Migration Merchants: Human Smuggling from Ecuador and China
- Author(s): Kyle, David
- Liang, Zai
- et al.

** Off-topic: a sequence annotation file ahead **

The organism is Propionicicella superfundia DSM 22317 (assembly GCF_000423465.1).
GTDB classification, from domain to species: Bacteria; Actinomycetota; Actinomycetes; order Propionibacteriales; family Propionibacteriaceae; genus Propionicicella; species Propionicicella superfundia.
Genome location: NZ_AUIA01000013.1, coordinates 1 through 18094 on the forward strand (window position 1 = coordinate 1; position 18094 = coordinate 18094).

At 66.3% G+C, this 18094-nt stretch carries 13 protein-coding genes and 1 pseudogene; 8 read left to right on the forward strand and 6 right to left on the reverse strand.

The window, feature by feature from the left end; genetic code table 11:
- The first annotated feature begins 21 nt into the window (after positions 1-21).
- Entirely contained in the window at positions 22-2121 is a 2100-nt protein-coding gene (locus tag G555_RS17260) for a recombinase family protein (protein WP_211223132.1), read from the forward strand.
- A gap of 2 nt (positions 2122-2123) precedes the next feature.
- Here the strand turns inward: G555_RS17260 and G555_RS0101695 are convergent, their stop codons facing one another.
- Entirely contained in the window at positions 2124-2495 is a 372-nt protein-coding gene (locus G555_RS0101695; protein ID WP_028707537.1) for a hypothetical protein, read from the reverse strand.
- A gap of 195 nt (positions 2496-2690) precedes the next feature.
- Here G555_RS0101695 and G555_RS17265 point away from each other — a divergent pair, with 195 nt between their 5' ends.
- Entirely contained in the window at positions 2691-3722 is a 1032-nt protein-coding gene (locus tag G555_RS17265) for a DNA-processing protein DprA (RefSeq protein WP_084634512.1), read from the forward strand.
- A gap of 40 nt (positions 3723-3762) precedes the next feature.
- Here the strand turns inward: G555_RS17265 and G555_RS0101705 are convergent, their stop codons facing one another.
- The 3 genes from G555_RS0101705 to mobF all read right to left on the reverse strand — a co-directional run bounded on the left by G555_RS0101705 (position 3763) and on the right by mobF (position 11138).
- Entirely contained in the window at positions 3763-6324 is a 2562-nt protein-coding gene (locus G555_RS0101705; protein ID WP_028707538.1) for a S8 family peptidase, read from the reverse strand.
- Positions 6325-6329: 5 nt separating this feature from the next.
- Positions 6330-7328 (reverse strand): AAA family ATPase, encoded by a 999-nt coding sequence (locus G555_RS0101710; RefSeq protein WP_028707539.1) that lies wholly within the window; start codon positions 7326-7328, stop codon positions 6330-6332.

Human smuggling is a phenomenon that further blurs the already fuzzy boundaries between economic migrant and refugee, legal and illegal immigrant. Many state policy-makers and NGOs are concerned that if they admit immigrants or refugees who use human smugglers, this will encourage smugglers to further break immigration laws. This paper questions the assumption that illegal migrants are like any other illegal commodity crossing state borders. Kyle argues that most migrant smugglers are social bandits who may be considered unsavory and even dangerous by their home societies, but not as "criminals." Even states that are "victims" of human smugglers do not uniformly paint them as criminal and evil. In contrast to common thieves and smugglers, there is a highly politicized historical dimension to both the motivations of social bandits and to those who see them as either criminals (i.e., transnational organized crime) or "freedom fighters." Although migration research has a significant role to play in the understanding of transnational social banditry, current migration theory does not sufficiently explain the sharp rise in human smuggling around the world, especially in terms of how it conceptualizes "demand." To illustrate these points, special attention will be given to emigration from Ecuador to the United States and Spain, including the organization of illicit "migrant export schemes.”